Magazine article Mortgage Banking

Lessons from International Markets

Magazine article Mortgage Banking

Lessons from International Markets

Article excerpt

I come to wive it wealthily in Padua;
If wealthily, then happily in Padua.
--PETRUCHIO, IN WILLIAM SHAKESPEARE'S The Taming of the Shrew

In Shakespeare's play The Taming of the Shrew, Petruchio arrives in Padua from Verona in search of a wife. He is willing to put up with just about anything to successfully marry a rich woman--after all, the main objective of his quest is fortune, not love. More recently, U.S. mortgage-related businesses have been expanding into international markets in search of fortune. Like Petruchio, they will find fortune only if they have the preparation, patience and persistence required to succeed in the punishing but potentially promising task of "taming the shrew."

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For the last few years, many of my conversations with industry players from all parts of the U.S. mortgage business have increasingly included questions about the attractiveness of entering the international mortgage market. In fact, many companies, including my former firm, GreenPoint Mortgage, have already established offshore back-office operations.

Some firms have entered foreign markets in search of revenue opportunities, and a few have already succeeded. Some have already failed, and others are in the process of getting started. My current company, Radian Group Inc., entered the international market a few years ago.

Recently, I had breakfast with a friend who happens to be the chief financial officer of a leading United States-based financial services firm. I was seeking words of wisdom based on his extensive international experience. On a sobering note, he joked that he had become an expert on everything you can possibly do wrong in pursuing opportunities in international markets.

His advice was to approach these markets in a measured and deliberate manner. It is critical, he pointed out, to identify the right markets and to choose the right partners. Easy to say, perhaps, but how exactly does one go about doing that?

How our market stacks up

We in the United States are justly proud of our housing industry. We certainly have the largest housing and mortgage market. In fact, with current outstandings in excess of $9 trillion, according to the Mortgage Bankers Association (MBA), our one-to-four-family residential mortgage market represents the largest form of debt in the entire world. Even more impressive, this market has grown from $6 trillion in the last 10 years, and I have heard some speculate it could reach the $15 trillion to $20 trillion level by 2020.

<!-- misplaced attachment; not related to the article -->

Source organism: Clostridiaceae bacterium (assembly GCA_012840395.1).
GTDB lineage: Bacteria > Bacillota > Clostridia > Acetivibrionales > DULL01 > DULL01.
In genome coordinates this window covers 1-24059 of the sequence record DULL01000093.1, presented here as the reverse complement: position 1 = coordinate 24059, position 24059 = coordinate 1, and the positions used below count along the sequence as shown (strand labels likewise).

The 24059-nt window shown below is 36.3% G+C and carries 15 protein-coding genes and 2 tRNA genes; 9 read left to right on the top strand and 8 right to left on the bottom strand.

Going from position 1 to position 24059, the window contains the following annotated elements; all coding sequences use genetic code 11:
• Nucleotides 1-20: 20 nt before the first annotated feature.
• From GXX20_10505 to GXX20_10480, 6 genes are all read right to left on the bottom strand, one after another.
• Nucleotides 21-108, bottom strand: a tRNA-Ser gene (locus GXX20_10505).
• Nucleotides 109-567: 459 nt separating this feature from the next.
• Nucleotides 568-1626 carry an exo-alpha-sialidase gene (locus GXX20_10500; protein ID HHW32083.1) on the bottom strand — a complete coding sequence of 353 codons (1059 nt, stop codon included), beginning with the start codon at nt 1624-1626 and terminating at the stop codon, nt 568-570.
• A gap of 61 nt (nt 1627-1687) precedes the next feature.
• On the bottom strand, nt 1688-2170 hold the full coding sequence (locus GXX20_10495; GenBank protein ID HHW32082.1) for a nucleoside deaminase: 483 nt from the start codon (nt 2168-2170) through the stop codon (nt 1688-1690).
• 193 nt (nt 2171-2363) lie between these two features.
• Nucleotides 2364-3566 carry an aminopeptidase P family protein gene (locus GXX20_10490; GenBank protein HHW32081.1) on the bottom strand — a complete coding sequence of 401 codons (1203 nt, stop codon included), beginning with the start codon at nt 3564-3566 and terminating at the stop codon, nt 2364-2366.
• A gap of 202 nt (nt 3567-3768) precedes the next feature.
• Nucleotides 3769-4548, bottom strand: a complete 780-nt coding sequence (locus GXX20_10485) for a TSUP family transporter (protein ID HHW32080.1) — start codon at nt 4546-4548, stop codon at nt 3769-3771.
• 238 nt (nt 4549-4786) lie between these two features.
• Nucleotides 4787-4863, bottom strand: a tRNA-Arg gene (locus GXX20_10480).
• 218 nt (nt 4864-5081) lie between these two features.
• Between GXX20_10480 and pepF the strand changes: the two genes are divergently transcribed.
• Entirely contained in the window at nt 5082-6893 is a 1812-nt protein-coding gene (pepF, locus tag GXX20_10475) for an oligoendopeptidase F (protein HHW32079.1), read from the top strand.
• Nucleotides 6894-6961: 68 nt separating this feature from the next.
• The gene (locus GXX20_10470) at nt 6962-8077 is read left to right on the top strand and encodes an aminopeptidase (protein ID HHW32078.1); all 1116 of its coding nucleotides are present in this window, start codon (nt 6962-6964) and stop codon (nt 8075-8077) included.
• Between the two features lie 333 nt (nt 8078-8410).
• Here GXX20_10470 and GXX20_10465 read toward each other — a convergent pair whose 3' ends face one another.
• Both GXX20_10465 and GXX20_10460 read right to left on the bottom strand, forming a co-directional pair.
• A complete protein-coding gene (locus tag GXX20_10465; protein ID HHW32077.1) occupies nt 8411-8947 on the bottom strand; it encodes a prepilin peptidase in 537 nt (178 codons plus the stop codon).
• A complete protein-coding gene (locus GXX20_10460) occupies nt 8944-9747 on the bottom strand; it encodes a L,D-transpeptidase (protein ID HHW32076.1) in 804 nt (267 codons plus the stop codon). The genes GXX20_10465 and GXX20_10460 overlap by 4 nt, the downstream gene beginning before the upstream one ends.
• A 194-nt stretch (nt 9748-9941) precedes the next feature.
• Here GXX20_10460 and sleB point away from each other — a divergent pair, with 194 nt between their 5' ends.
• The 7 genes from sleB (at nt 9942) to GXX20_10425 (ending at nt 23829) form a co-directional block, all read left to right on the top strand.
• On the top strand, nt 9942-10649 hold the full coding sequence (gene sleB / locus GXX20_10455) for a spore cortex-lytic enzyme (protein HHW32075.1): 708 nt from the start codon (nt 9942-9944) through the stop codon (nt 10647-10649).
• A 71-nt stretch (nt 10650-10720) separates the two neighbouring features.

We also have the widest range of home-loan products, relatively stable liquidity and the availability and widespread use of 30-year, fixed-rate loans--a financial option not nearly as popular in most other parts of the world. But there are some other markets that also have some attractive qualities.

In an article entitled "In Come the Waves," written last year, the Economist compared home-price increases in various world markets for the period 1997-2005. While price appreciation was incredible here, we were not leading this trend.

South Africa saw its property appreciate the most rapidly, with a 244 percent change. Ireland, Britain and Spain were not far behind, with rates of 192 percent, 154 percent and 145 percent, respectively. Australia rounded out the countries that experienced triple-digit appreciation, with 114 percent.

The United States, with home-price appreciation at 73 percent, was comparable with New Zealand at 66 percent, Italy at 69 percent, Belgium at 71 percent and the Netherlands at 76 percent. Sweden and France both ranked higher than we did, with 84 percent and 87 percent, respectively. Of the countries the publication covered, only Denmark and Canada saw their real estate grow in value more slowly over this period than the United States, with 58 percent for the former and 47 percent for our neighbor to the north. …

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